Before FINNEGAN, LINDLEY, and SWAIM, Circuit Judges.
This in an appeal from an order of the United States District Court for the Northern District of Illinois, Western Division, requiring obedience to certain subpoenas which ordered the respondent, John S. Barnes Corporation, and Ernest J. Svenson, one of its officers, to appear and testify and to produce certain documents and data before a hearing officer of the National Labor Relations Board at a designated time and place.
The subpoenas in question were issued by the Regional Director of the Thirteenth Region of the National Labor Relations Board.
This appeal is predicated on respondents' contention that the National Labor Relations Act gives the power to issue subpoenas only to the Board or one of the members thereof and that such power is not delegable.
The subpoenas were issued in aid of an investigation by the Board into the question of whether the employees of the respondent corporation desired to be represented in collective bargaining by a labor organization. The parties stipulated that the subpoenas were issued pursuant to the general procedure followed by the National Labor Relations Board; that under this procedure the regional offices are supplied with blank subpoena forms, bearing the seal of the National Labor Relations Board and a signature of a member; that when a written application for a subpoena is filed by a party to a proceeding, the Regional Director inserts the name of the party to be served into one of these blank subpoena forms over the seal of the National Labor Relations Board and over the signature of a member of the National Labor Relations Board; that the party requesting the subpoena is then responsible for the filling-in of the other blanks of the form and for the serving of the subpoena.
The parties stipulated further that in this case the Regional Director, as a party to the proceedings, made application in writing for the issuance of the subpoenas; that the Regional Director approved his own application on behalf of the National Labor Relations Board; and that on January 26, 1949, at the Chicago Regional Office, "the names, dates and other matters were, by or at the direction of said Regional Director, typed into the blank subpoena forms over the signature of John M. Houston, a member of the Board, and over the seal of the National Labor Relations Board."
The respondent contends that since the National Labor Relations Act, as amended gives no express authority to the Regional Directors of the Board to issue subpoenas, any such authority must depend upon delegation by the National Labor Relations Board; that if the subpoenas issued by the Regional Directors are to be valid, the National Labor Relations Board must have authority to delegate its subpoena powers.
The respondents' first proposition is that the provisions of the National Labor Relations Act, as last amended, 29 U.S.C.A., Supp. I, §§ 141, et seq., impliedly negative the power of the Board to delegate the authority to issue subpoenas. Section 11(1) of the Act provides as follows:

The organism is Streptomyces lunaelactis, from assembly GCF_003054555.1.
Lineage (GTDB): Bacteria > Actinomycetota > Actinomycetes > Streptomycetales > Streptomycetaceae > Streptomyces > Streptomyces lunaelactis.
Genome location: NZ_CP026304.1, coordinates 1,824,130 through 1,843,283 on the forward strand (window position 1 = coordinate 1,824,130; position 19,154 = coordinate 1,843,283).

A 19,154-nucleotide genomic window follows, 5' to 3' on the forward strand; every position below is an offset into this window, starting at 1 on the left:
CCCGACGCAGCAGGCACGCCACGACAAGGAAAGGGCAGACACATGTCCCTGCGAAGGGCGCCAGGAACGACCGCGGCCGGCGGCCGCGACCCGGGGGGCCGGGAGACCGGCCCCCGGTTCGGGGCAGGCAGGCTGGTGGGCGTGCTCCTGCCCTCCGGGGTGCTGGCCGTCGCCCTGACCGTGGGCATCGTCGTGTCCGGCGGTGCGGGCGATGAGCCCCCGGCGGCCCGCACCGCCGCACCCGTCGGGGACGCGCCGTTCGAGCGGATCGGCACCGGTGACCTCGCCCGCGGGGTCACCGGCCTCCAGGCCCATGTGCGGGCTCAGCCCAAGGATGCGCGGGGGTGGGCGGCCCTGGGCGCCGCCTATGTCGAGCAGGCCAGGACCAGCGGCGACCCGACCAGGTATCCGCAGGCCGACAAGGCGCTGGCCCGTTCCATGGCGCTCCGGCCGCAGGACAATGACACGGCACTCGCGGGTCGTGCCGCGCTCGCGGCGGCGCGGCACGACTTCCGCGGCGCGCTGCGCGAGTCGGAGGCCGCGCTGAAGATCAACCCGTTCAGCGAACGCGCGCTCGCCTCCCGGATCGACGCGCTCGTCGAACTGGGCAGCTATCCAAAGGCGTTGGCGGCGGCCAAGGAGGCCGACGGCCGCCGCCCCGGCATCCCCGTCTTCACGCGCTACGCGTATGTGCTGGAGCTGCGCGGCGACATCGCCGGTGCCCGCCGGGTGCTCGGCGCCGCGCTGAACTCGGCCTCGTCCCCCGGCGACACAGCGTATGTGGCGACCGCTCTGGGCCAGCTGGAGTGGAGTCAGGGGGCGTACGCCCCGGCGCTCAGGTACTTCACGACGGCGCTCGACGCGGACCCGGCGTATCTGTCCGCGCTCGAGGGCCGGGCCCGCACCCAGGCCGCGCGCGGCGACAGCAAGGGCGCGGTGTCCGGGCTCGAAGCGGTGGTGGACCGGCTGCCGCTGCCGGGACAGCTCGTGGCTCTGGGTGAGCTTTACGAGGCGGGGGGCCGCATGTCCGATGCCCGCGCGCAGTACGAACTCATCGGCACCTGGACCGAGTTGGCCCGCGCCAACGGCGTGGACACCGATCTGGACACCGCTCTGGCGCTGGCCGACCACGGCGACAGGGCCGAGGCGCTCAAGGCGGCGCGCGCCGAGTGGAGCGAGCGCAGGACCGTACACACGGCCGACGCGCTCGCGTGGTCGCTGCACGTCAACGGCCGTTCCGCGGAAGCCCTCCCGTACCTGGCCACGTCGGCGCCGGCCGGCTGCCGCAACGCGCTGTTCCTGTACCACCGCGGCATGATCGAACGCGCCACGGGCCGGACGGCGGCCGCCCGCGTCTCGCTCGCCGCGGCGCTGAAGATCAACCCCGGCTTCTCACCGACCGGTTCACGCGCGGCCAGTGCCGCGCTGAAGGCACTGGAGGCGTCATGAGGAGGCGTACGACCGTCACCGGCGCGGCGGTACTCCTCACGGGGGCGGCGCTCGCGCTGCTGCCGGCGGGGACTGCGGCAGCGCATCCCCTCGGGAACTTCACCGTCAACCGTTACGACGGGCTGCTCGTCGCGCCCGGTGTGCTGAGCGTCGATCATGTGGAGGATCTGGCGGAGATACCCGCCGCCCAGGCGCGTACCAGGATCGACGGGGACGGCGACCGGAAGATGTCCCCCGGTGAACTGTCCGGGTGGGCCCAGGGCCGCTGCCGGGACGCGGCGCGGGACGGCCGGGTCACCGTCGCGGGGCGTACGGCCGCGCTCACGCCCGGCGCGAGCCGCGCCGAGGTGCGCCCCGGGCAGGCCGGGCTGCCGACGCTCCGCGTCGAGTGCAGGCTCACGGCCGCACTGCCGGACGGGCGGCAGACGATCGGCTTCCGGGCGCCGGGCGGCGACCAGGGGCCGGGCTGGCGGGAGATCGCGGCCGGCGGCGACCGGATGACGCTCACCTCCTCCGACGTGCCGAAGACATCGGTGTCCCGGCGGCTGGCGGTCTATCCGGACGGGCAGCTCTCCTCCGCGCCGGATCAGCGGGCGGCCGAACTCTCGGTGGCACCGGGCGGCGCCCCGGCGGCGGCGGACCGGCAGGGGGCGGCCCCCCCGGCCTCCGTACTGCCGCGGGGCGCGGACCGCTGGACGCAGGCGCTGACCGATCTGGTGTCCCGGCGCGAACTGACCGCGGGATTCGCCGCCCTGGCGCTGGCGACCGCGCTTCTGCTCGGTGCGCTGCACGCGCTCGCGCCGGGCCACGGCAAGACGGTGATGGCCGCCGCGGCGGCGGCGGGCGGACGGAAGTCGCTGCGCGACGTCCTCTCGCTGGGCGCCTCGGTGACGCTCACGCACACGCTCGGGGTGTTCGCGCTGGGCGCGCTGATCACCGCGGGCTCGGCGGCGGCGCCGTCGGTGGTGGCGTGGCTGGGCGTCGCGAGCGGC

"For the purpose of all hearings and investigations which, in the opinion of the Board, are necessary and proper for the exercise of the powers vested in it by section 9 and section 10 -
"(1) The Board, or its duly authorized agents or agencies, shall at all reasonable times have access to, for the purpose of examination, and the right to copy any evidence of any person being investigated or proceeded against that relates to any matter under investigation or in question. The Board, or any member thereof, shall upon application of any party to such proceedings, forthwith issue to such party subpoenas requiring the attendance and testimony of witnesses or the production of any evidence in such proceeding or investigation requested in such application. Within five days after the service of a subpoena on any person requiring the production of any evidence in his possession or under his control, such person may petition the Board to revoke, and the Board shall revoke, such subpoena if in its opinion the evidence whose production is required does not relate to any matter under investigation, or any matter in question in such proceedings, or if in its opinion such subpoena does not describe with sufficient particularity the evidence whose production is required. Any member of the Board, or any agent or agency designated by the Board for such purposes, may administer oaths and affirmations, examine witnesses, and receive evidence. * * *"
The respondent points out that Section 11(1) expressly authorizes the Board to delegate to its agents the right to have access to, to examine and to copy any relevant evidence of any person being investigated or proceeded against; that the same section also expressly authorizes the Board to delegate to any agent or agency the power to administer oaths and affirmations, to examine witnesses and to receive evidence; and that the power to issue subpoenas was given only to the "board or any member thereof" without any express authorization to delegate this power.
The respondent contends that these express authorizations to the Board to delegate certain of its powers and the failure to expressly authorize the delegation of the subpoena power indicate that Congress did not intend that the Board should have the right to delegate the subpoena power to any agent. If our examination of this question were limited to a consideration of the language contained in Section 11(1) of the Act we would be inclined to agree with this contention of the respondent.
However, if we are to determine the intent of Congress, we must go further than an investigation of the language of the particular section of the Act. We must consider the Act as a whole, its various provisions, its purpose, what Congress expected the National Labor ...